Realities of Life



For the most part, our home life is fairly stable meaning we have the same things happening day in and day out. We have a routine – I get Lynn up for the morning and help him with his exercise, take him to the bathroom for his bowel regimen, put him back to bed and do a partial bath including skincare, and he takes a nap to recover from that activity. It takes about three hours to do all that. None of it is complex (except sometimes the skincare) but most of it is very physically demanding and Lynn can do nothing to help with it except cooperate with what I do to him. Once this morning routine is completed, the rest of the day is pretty basic attendant type care (assist with eating, getting things to drink, changing position, helping him write, etc.).

At night, the work increases again by preparing meals, etc., for the next day, bath time, nighttime rituals, etc. Including my own personal care and feeding, it takes about five hours to get it all done and get us to bed. Again, the work is not complex care; just physical and time-consuming. None of this is complicated but all of it is necessary to maintain quality of life that is not miserable every minute of every day till you die so it’s very important stuff. It is also stuff that if you cannot do on your own, is very, very expensive to have someone else do for you unless you are fortunate enough to have family or friends to help you out.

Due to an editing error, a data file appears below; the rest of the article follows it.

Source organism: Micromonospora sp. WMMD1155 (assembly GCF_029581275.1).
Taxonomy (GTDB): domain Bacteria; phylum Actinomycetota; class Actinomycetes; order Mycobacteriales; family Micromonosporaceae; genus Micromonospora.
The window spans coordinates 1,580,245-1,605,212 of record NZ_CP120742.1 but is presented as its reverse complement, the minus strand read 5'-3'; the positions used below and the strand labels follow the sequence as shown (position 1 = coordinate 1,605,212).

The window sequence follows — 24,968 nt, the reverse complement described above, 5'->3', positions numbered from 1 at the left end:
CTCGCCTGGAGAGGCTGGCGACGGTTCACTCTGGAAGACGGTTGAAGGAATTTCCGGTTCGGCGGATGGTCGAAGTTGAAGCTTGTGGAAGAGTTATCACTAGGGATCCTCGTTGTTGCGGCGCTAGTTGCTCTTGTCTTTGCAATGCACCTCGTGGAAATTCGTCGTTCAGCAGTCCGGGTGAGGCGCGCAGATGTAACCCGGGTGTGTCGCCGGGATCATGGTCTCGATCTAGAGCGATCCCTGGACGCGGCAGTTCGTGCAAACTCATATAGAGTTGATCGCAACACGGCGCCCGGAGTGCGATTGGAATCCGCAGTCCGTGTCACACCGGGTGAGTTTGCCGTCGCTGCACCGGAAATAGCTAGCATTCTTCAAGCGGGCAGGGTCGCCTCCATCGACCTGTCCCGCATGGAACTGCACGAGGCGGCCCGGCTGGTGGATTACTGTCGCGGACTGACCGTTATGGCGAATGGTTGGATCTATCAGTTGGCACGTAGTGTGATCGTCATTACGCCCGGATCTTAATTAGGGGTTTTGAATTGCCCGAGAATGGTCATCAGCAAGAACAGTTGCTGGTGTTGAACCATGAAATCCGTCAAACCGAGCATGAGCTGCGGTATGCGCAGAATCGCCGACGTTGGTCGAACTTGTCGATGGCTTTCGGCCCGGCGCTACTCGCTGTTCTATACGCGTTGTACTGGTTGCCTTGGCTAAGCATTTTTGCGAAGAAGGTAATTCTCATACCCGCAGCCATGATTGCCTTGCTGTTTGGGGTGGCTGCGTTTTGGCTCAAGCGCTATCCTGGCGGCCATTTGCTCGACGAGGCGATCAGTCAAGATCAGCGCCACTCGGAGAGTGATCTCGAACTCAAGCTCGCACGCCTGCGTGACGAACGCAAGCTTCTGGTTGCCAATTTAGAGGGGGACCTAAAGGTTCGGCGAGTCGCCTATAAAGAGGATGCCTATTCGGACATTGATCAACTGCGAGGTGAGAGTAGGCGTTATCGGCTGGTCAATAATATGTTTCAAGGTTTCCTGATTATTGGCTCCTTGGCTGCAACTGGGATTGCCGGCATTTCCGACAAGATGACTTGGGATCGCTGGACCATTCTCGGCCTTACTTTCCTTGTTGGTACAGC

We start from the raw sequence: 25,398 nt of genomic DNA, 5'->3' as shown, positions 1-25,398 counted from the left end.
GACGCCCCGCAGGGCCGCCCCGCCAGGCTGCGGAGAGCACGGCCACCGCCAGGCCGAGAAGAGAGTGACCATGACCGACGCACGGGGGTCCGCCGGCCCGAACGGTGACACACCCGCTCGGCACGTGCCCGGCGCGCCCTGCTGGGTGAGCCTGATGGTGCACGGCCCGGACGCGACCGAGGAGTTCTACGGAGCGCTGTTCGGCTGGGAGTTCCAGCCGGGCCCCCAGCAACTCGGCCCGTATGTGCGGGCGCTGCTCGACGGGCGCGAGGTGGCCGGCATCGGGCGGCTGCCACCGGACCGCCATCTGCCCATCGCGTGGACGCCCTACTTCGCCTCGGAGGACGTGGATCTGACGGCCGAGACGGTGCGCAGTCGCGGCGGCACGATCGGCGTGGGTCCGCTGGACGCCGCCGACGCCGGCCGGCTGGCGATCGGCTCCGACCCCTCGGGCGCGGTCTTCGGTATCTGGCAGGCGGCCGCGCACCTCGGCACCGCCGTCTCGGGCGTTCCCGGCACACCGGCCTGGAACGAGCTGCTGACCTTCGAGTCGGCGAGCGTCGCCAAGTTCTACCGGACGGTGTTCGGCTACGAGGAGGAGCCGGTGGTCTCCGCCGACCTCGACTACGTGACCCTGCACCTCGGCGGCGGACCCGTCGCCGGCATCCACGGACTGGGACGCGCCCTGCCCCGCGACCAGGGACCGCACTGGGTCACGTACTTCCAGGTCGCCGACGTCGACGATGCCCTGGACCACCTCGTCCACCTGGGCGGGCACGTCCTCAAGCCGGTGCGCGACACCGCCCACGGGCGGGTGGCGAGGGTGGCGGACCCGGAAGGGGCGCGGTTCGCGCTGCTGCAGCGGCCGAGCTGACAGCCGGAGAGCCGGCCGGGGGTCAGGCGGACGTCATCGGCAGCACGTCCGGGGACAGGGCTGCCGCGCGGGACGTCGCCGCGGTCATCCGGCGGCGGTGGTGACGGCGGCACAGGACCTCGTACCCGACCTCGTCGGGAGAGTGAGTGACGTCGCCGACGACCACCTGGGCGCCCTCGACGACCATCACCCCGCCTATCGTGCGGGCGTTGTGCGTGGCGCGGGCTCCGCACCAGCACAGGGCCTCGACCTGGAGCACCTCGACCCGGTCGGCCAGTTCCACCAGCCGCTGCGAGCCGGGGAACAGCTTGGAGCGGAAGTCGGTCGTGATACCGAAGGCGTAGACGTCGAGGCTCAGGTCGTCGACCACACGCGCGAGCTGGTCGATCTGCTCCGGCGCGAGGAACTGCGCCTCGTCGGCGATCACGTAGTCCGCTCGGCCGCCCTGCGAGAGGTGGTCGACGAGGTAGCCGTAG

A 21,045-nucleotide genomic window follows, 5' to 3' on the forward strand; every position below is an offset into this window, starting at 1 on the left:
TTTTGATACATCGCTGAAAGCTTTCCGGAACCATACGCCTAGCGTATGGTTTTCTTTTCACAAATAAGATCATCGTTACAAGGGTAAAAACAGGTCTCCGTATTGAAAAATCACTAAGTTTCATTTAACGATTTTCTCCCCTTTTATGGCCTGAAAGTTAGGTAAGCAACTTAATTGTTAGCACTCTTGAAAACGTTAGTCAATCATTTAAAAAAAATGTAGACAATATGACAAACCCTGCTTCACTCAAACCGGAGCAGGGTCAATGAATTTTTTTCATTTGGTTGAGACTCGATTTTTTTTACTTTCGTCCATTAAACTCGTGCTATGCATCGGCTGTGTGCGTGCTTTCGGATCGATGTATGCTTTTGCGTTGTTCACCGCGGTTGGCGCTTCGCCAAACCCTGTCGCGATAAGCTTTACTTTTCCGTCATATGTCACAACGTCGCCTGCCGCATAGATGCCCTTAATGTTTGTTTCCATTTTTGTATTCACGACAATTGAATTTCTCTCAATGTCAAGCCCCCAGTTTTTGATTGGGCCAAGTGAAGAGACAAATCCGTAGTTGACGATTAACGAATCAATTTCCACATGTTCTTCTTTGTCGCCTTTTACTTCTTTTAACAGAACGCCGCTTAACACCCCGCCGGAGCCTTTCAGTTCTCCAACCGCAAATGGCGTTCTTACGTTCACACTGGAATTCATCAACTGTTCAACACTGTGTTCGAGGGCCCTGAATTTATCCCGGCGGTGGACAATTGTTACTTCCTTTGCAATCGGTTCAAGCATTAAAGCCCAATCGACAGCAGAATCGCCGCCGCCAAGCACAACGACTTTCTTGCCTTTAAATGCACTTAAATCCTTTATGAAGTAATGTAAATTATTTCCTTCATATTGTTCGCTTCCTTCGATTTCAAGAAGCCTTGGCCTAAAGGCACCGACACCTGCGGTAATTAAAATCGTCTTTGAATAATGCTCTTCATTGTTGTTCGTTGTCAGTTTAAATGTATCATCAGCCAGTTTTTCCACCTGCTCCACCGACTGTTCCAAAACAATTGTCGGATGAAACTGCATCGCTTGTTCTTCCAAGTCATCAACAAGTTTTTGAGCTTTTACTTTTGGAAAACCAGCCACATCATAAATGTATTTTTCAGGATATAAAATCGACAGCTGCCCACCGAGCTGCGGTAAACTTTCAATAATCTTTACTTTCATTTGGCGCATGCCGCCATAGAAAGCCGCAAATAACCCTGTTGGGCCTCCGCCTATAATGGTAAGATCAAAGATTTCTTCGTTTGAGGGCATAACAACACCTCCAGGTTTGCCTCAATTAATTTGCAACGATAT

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7 thoughts on “Realities of Life”

  1. In the six years I took care of my late husband Bill, there were times when I wondered what would happen when I got sick. Fortunately, Bill’s Medicaid program covered respite care for him in a nursing home, but getting him there might have been a challenge. You can read more about this in my new memoir. For more information, visit .
    In the meantime, Donna, keep on keeping on. I’m sure Lynn appreciates all your sacrifices and doesn’t like having to depend on you or others for everything.

  2. I totally understand the daily routine. My husband has Muscular Dystrophy and I am his full time caregiver. It’s not complex work, but it’s important. You’re right, it’s very, very expensive to get help from a home health agency. I’m with you. You are doing the right thing for him. Stay strong!

  3. How did you manage to finally get a in home caregiver. It looks like the time may come so could you share some avenues. Thanks as always

  4. I certainly will. I feel so blessed now to have some help and with that help, I do plan to start writing more. I just have to get a little organized first due to some recent family changes that needed my attention but you will be hearing more shortly. Thanks for your interest.

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